Johnstown native Michael Novak, an influential Catholic philosopher and diplomat whose written works on religion’s role in capitalism helped mold the modern conservative movement, has died. He was 83.
The son of an insurance salesman and onetime Penelec stenographer, Novak was a seminary student and later a Stanford University professor who served as a vocal Catholic critic of the war in Vietnam.
But as his beliefs shifted right in the decades that followed, it was his written works, including “The Spirit of Democratic Capitalism,” that made him a free-market champion and early figure in the neoconservative movement.
“Democratic capitalism is neither the Kingdom of God nor without sin,” he wrote. “Yet all other known systems of political economy are worse. Such hope as we have for alleviating poverty and for removing oppressive tyranny – perhaps our last, best hope – lies in this much despised system.”
The capitalist ideal, he wrote, offered a “plain sort of wisdom” that stands for self-improvement and growth.
Those words echoed across the globe in 1982.
World leaders such as British Prime Minister Margaret Thatcher cited the “The Spirit of Democratic Capitalism” as an influence. And the book was illegally distributed in Poland, where the country’s independent labor “Solidarity” movement would soon play a key role in the defeat of capitalism’s rival, communism.
“He was somebody who was able to integrate Catholic theology with conservative democratic capitalist philosophy ... tying together the importance of family, traditional values and the importance of those values,” University of Pittsburgh at Johnstown political science professor Ray Wrabley said.
Novak espoused that position at a time when an emphasis on individualism – and liberation-minded movements – was viewed as something that was eroding those values, Wrabley said.
“He really went full-circle in his life ... from being a liberal at one point, to understanding that capitalism provided the maximum freedom and opportunity to advancing and living a good life,” said Johnstown Area Heritage Association President Richard Burkert, who first met Novak in 2000.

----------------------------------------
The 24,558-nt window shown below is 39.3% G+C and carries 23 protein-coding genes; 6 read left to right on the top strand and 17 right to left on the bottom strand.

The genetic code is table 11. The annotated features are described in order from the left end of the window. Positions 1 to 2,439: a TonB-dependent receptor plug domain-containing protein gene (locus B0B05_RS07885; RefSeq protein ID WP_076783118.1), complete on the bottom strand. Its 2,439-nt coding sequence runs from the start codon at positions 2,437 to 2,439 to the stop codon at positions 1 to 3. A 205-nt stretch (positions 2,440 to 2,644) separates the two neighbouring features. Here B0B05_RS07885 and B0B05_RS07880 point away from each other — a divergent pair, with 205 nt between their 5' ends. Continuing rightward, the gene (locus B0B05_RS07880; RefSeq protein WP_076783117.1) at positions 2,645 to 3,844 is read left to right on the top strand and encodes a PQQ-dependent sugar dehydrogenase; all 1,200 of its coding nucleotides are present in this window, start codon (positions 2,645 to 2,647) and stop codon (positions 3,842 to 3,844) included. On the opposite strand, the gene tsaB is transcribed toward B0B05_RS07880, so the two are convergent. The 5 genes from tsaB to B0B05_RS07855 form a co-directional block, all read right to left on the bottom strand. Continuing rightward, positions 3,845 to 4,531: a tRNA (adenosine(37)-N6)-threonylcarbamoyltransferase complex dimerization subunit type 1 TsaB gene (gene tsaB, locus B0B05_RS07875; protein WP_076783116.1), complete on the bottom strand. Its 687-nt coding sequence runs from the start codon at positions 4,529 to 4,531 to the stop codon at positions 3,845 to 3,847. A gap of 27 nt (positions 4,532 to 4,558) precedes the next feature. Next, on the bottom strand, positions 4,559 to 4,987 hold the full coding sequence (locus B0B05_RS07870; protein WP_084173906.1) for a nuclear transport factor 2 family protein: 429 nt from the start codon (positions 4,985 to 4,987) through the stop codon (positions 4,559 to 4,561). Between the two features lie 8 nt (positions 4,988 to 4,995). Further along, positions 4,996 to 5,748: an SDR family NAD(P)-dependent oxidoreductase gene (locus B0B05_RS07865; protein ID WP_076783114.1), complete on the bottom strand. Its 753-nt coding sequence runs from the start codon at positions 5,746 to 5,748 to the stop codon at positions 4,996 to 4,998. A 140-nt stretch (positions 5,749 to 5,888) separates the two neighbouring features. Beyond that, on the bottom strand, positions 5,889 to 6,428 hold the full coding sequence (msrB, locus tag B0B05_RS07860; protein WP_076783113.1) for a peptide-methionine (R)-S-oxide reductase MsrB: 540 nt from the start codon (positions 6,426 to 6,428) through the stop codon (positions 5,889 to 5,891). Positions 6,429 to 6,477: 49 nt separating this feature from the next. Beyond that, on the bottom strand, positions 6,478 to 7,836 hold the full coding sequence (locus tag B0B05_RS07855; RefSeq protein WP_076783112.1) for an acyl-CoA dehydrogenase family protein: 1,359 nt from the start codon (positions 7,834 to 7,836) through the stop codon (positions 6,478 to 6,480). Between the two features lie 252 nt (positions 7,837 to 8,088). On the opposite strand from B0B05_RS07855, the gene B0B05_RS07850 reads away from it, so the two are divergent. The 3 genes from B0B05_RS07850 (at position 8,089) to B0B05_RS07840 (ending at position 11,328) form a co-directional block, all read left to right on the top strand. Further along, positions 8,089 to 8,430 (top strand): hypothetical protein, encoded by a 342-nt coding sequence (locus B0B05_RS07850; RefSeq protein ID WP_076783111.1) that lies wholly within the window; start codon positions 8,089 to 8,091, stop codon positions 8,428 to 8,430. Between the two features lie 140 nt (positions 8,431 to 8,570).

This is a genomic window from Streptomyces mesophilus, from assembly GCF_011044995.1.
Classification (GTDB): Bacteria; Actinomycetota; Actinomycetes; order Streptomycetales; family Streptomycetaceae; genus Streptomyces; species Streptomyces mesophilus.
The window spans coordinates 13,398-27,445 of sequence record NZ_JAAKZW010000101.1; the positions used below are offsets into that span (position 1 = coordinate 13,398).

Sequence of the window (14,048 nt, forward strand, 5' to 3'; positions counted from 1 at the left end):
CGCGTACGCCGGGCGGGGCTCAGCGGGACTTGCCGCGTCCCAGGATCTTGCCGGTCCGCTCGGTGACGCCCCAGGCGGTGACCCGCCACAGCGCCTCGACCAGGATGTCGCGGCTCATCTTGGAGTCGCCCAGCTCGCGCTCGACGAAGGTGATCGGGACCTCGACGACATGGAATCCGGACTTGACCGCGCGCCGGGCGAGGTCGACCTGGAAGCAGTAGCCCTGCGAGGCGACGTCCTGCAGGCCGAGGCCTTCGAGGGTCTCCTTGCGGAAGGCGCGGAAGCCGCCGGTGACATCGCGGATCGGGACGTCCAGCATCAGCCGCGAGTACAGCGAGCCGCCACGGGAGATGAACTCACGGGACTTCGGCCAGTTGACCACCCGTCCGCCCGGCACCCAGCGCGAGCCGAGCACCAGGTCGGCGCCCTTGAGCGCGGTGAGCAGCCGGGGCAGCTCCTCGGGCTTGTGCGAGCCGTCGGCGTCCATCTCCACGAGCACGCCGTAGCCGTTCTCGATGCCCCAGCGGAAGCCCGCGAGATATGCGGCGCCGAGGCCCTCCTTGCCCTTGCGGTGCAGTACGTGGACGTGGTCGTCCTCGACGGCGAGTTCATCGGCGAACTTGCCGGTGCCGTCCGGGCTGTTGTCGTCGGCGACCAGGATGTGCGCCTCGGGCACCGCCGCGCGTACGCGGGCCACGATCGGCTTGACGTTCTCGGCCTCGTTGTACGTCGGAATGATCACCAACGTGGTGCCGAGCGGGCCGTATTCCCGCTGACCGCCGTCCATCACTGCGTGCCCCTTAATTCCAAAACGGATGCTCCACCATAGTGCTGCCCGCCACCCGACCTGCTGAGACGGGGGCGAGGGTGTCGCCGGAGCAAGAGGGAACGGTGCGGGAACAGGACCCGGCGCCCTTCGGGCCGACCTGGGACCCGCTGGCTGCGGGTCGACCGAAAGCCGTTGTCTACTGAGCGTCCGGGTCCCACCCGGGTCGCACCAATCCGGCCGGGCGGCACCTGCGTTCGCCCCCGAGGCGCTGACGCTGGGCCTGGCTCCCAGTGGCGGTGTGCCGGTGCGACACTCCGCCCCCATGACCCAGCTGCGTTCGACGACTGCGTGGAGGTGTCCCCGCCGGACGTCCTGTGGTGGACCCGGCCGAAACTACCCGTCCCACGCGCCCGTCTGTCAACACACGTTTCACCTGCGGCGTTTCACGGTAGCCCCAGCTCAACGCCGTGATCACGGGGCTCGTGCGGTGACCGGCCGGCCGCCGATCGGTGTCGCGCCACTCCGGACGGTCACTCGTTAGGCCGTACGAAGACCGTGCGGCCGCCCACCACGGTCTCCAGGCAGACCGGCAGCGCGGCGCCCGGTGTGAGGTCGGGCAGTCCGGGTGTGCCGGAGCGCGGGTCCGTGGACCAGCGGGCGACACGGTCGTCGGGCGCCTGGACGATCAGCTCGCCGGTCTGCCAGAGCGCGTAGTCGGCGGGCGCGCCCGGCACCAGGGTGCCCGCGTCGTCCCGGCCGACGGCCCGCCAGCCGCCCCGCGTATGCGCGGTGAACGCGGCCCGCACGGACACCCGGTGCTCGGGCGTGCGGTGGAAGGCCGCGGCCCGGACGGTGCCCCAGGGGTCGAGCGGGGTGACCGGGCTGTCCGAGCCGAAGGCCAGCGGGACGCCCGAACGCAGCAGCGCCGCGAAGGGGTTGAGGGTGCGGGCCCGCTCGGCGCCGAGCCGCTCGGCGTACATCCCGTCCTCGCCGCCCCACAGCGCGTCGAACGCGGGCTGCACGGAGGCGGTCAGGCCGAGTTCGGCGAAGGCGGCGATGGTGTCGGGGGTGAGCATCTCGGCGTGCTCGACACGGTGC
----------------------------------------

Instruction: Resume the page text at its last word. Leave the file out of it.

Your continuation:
Novak died Friday due to complications from colon cancer, family told the The Washington Post.
‘Knowledge and truth’
Johnstown and the world lost a great mind – and a great man, said Don Dudley of Geistown, a longtime Novak admirer.
Dudley first met Novak in 1970.
Novak served as a theologian in residence at the University of Maine while he was a student there, Dudley said, recalling evenings spent talking about politics, theology and the fast-changing world around them.
At that point, Novak had not yet begun to cement his legacy, Dudley said. But he was already “a surgeon of the mind.”
“As you follow his writings, you can really see the evolution of the man,” Dudley said. “I don’t think Michael Novak, the person, changed. But I think he challenged his mind the same way he challenged the minds of others.
“He had that never-ending quest for knowledge and truth.”
Over his lifetime, Novak penned dozens of books, served as a U.S. delegate for the U.N. Human Rights Coalition and as a scholar at the Washington, D.C.-based think tank the American Enterprise Institute.
The 1994 Templeton Prize for Progress in Religion award winner was both received and consulted by Popes John Paul II and Benedict XVI.
For all of his accomplishments, Johnstown – and his roots there – always seemed to remain a passion.
‘Good place to be from’
He once told The Tribune-Democrat that his maternal grandfather risked his life to flee his Slovak homelands to come to America – and Johnstown.
“He came when he was 16 years old, and he often had to hide in hay wagons or in barns at night while soldiers were searching for him,” Novak said, noting the country was under Hungarian occupation at the time. “There was a type of underground railroad that helped him along the way.”
Novak grew up in Morrellville and left the city to attend college. But he returned many times over the years and often spoke of his birthplace.
He returned to the city numerous times, serving as a heritage speaker during the 100th anniversary of the 1889 Johnstown flood and keynote speaker for Talus Rock Girl Scouts, St. Vincent DePaul and other organizations.
“Johnstown seemed to me a city of people who had almost all known poverty, but who had a rugged sense of honesty and hard work and of dealing with adversity,” he said in 1994. “It seemed like a good place to be from.”
Burkert said Novak’s heritage in Johnstown “was really important to him – the idea that he came from a working-class family and his commitment to the church.”
Burkert noted that Novak had recently finished writing a fictional story based on a Slovak immigrant’s experience in the city during the 1889 Johnstown Flood. The tale’s main character was based on his grandfather, Novak told The Tribune-Democrat in 2016.
Burkert said he read several drafts of the story over the years. The Johnstown native, he said, was a bit of a neophyte when it came to fiction writing – but in true Novak fashion – “you wouldn’t know it,” Burkert said.